The prior authorization requirements have caused intense problems for treatment centers, said Traci Green, an associate professor at Boston University's School of Medicine and deputy director of the hospital's injury prevention center. New England has been particularly hard hit by the opioid crisis, and Boston Medical Center has an urgent care center focused on this patient population.

Though less than a year old, the center has already treated thousands who have problems with the drugs, Green said. To help patients get needed care ― before it's too late ― the center had to hire a staffer devoted specifically to filling out all the related insurance paperwork.

"It was like, 'This is insanity,' " Green said, adding that "navigating the insurance was a huge problem" for almost every patient.

But defenders of the requirement maintain that such controls do have value, as a safeguard when prescribing any potentially dangerous drug. "[It's] not a tool to limit access. It's a tool to ensure patients get the right care," said Susan Cantrell, CEO of the Academy of Managed Care Pharmacy, an industry trade group.

Some other large insurance carriers ― such as United Healthcare and Humana ― list on their drug formularies a prior authorization requirement for at least some if not all versions of anti-addiction medicine. A spokesperson from Humana said the practice is used "to ensure appropriate use."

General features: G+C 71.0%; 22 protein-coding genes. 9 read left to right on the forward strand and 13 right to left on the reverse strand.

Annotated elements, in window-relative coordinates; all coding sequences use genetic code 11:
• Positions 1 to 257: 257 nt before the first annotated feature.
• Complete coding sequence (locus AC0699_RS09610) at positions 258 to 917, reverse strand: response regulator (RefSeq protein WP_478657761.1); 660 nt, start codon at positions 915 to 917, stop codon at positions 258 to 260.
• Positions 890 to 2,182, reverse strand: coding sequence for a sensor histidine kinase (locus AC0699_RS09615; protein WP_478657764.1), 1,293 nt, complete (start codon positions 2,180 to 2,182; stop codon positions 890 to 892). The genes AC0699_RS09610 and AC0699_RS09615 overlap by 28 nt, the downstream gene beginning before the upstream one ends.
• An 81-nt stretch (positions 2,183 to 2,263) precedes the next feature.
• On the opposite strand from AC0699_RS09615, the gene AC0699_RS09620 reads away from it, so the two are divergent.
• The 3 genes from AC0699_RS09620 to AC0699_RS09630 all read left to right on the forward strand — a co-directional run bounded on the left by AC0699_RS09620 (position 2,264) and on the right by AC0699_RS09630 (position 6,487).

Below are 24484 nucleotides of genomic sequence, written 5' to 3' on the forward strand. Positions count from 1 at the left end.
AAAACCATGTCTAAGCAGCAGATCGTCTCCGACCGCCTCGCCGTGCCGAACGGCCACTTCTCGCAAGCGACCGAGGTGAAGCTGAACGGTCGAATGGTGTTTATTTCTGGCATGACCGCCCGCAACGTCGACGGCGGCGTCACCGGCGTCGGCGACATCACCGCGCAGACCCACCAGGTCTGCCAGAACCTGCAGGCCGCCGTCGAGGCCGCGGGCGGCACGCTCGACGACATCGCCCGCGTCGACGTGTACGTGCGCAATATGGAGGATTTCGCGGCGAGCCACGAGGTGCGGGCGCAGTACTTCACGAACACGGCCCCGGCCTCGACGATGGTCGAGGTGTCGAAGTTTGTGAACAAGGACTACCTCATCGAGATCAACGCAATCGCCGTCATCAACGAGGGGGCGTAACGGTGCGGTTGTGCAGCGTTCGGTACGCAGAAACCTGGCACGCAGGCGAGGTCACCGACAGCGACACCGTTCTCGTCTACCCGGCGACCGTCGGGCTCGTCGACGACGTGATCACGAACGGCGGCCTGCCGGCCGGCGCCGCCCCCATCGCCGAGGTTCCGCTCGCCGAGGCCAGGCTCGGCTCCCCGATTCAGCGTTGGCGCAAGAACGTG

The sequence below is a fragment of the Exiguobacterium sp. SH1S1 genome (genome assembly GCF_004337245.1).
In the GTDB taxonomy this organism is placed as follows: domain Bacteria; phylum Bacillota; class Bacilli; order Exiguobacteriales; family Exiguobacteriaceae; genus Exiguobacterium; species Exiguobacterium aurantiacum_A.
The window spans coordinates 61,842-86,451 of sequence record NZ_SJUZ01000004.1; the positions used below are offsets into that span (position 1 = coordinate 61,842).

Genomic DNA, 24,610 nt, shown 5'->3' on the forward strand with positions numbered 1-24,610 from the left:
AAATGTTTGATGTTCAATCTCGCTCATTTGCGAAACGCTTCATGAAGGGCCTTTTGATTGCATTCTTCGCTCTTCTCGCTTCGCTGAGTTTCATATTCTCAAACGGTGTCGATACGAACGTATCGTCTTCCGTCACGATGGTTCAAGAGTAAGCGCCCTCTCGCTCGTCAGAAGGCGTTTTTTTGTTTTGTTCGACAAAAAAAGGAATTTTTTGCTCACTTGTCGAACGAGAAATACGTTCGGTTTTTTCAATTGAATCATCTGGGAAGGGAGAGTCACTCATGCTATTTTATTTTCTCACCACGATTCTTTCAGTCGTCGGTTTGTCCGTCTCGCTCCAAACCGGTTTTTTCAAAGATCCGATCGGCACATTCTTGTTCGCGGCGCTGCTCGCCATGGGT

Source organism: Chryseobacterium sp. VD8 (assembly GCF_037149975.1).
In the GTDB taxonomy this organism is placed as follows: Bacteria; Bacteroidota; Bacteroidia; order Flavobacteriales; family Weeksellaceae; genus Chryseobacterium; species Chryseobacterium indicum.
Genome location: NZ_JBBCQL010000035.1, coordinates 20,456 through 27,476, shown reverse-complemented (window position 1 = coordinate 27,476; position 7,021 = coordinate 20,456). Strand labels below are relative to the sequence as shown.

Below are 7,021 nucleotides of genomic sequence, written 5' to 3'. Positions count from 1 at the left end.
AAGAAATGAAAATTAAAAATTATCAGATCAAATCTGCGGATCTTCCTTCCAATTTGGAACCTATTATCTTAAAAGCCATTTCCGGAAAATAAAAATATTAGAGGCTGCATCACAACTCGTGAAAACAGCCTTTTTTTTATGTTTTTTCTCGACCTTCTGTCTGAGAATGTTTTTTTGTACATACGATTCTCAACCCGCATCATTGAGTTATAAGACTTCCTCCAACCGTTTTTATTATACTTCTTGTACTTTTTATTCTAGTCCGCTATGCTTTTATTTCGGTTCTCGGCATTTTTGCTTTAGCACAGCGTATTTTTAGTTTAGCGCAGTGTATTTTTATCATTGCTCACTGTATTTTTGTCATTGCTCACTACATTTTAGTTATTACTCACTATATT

It's generally agreed, though, that the practice is also used to put limits on the prescribing of expensive medications. The cost of these drugs that treat opioid addiction varies, based on brand and precise formulation, but can go as high as almost $500 for a 60-pack prescription. That may last a patient one month.

Regardless of the insurer's intent, critics say, those extra forms and hoops do make it more difficult for patients in need to get their medicine ― and ultimately do more harm than good.

"If you would like a physician to not do a particular treatment, put a prior authorization in front of it," Rich said. "That's what they're used for."

Meanwhile, advocates for addiction treatment and health professionals are hoping to build on what they see as a new trend among insurers.

Earlier this month, the American Medical Association sent a letter to the National Association of Attorneys General, calling for increased attention to insurance plans that require prior authorization for Suboxone or other similar drugs.

Minnesota's attorney general has written to health plans in the state, asking they end prior authorization for addiction treatment. And New York has heard from other states interested in tackling the issue, a representative of the attorney general's office said.

Meanwhile, another project, called Parity Track, is soliciting complaints from consumers. "Parity laws," require insurers to cover addiction treatments at the same level they do other kinds of health care, Parity Track argues.

The prior authorization requirement "doesn't meet the sniff test for parity," said Dr. Corey Waller, an emergency physician who chairs the American Society of Addiction Medicine's legislative advocacy committee. "It's a first-line, Food and Drug Administration-approved therapy for a disease with a known mortality. [For] every other disease with a known mortality, the first-line drugs are available right away."

Kaiser Health News is a national health policy news service that is part of the nonpartisan Henry J. Kaiser Family Foundation.

Copyright 2017 Kaiser Health News. To see more, visit Kaiser Health News.